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Voters to decide fate of Oswego's property tax cap proposal

Gino Geruntino
Members of the Oswego Dept. of Public Works wait to see if the 2014 budget is passed. The department was prepared for major cuts to its staff, but the jobs were saved.

On Tuesday the city of Oswego will decide whether it wants to bring back a five percent property tax cap, but many of the city's elected officials warn that it could come with some unintended consequences.

The proposed property tax cap would force Oswego to keep any tax increases to less than five percent. If the city raises taxes more than that, Oswego residents would have to vote to approve the budget. If that fails, the city must reduce the budget to keep the increase below the threshold.

Oswego Mayor Tom Gillen says the measure looks great on paper, but could be difficult to stick to in years to come.

"And then when we do face that inevitable time when, it probably will happen, that we have to consider more than a five percent tax increase," Gillen said. "You look at what the counties are going through, what the towns are going through, you know, every one of them is more than five percent."

Oswego attorney Kevin Caraccioli, who got the tax measure put on the ballot earlier this summer, says voters should have some input when it comes to how their money is spent.

"In this day and age, people want to have that type of say and this may be their one and only chance to do that," Caraccioli said.

He began collecting petition signatures following last year's 43 percent property tax hike. Caraccioli says the year before that, the city rose taxes 11 percent.

"In my opinion, this five percent tax cap is just the start of what needs to occur in order for this city to rebound and become even better," Caraccioli explained.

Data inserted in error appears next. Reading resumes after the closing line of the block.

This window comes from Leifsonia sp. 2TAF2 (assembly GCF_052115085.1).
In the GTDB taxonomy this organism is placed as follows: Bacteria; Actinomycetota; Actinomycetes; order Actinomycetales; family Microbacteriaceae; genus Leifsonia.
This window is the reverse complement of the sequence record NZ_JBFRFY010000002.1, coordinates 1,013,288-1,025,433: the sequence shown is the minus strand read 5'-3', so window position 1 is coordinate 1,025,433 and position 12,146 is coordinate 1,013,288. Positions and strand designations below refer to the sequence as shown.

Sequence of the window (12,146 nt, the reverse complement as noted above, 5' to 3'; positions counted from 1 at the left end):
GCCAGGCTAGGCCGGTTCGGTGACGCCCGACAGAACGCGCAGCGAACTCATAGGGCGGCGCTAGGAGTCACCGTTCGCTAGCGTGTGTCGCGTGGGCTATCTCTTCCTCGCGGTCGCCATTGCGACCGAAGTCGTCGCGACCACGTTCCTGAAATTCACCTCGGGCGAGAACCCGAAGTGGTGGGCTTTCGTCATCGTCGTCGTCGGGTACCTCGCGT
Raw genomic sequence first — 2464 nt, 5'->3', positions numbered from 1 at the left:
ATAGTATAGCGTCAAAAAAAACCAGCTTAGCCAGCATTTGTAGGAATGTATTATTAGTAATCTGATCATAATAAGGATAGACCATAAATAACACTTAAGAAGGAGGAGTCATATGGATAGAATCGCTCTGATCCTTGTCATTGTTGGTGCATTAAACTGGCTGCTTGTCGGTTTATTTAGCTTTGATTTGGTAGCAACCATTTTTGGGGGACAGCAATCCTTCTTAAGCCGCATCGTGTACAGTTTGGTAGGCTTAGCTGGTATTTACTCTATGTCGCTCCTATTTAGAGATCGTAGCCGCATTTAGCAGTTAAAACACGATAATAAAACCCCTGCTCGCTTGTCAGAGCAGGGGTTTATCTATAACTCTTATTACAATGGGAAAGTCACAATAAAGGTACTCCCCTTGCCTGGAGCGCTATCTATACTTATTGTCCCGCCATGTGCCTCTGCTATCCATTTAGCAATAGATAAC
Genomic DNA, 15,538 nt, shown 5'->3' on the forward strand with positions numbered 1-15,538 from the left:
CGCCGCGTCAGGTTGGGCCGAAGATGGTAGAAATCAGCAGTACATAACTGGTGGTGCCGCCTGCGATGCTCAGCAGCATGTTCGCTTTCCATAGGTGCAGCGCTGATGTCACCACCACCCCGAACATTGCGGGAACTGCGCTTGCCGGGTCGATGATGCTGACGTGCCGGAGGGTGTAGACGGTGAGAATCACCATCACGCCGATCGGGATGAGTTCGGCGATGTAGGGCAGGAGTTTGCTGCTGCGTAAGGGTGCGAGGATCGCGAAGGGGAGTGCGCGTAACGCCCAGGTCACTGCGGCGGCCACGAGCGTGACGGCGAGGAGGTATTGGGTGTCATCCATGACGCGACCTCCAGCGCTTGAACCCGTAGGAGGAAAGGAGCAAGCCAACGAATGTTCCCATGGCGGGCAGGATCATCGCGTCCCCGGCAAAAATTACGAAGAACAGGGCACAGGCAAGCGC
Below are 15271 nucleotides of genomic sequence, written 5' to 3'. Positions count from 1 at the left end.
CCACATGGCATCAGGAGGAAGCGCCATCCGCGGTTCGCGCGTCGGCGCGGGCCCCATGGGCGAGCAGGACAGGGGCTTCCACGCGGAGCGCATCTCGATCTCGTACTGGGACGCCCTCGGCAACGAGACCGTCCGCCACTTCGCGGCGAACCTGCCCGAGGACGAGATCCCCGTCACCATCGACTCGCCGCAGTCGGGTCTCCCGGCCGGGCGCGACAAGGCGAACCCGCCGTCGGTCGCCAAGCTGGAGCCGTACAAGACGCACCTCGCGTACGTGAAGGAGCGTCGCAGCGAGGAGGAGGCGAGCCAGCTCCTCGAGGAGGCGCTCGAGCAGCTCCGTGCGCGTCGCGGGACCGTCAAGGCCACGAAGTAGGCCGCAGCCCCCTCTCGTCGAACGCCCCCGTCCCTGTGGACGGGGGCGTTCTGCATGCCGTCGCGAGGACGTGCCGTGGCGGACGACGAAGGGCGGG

Caraccioli says he thinks the tax cap is a unique challenge for city officials, and that shouldn't be feared, but embraced by the city.

"If the budget is managed properly and additional other ideas on how we do business going forward, if those are implemented, those concerns are going to be lessened," Caraccioli said.

Gillen says he understands why the measure is popular withe the city's property owners, but it puts the city in an difficult position.

"It's really tough to plan and to do the right thing for the city when you're basically handcuffed like that," the mayor explained.

He stresses that the city needs to have faith in its elected officials, and trust they will make the right decisions.

"A responsible government is being honest with the people," Gillen said. "And sometimes when something happens that is unforeseen, or something that is planned that is more than five percent, it doesn't mean that it's a bad thing. It's something that we have to accept. Families deal with this all the time. It's the old kitchen table resolution."

Both Gillen and Caraccioli say they believe the measure will pass by a comfortable margin.